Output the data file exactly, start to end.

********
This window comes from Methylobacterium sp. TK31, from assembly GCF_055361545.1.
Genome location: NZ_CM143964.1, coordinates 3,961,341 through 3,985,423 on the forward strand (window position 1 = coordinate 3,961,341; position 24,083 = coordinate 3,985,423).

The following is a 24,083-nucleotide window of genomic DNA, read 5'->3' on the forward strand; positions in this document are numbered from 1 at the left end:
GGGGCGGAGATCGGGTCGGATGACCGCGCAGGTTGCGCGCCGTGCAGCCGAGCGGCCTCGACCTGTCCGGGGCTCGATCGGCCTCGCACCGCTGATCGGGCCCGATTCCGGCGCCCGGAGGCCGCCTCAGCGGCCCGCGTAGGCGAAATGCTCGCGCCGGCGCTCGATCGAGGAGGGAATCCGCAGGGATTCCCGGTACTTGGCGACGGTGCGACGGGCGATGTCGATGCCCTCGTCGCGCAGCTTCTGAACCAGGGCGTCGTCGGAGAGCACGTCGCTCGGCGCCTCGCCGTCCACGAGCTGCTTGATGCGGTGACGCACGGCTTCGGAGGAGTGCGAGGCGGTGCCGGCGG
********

This window comes from Methylobacterium sp. TK31, from assembly GCF_055361545.1.
Genome location: NZ_CM143964.1, coordinates 3,961,341 through 3,985,423 on the forward strand (window position 1 = coordinate 3,961,341; position 24,083 = coordinate 3,985,423).

The following is a 24,083-nucleotide window of genomic DNA, read 5'->3' on the forward strand; positions in this document are numbered from 1 at the left end:
GGGGCGGAGATCGGGTCGGATGACCGCGCAGGTTGCGCGCCGTGCAGCCGAGCGGCCTCGACCTGTCCGGGGCTCGATCGGCCTCGCACCGCTGATCGGGCCCGATTCCGGCGCCCGGAGGCCGCCTCAGCGGCCCGCGTAGGCGAAATGCTCGCGCCGGCGCTCGATCGAGGAGGGAATCCGCAGGGATTCCCGGTACTTGGCGACGGTGCGACGGGCGATGTCGATGCCCTCGTCGCGCAGCTTCTGAACCAGGGCGTCGTCGGAGAGCACGTCGCTCGGCGCCTCGCCGTCCACGAGCTGCTTGATGCGGTGACGCACGGCTTCGGAGGAGTGCGAGGCGGTGCCGGCGG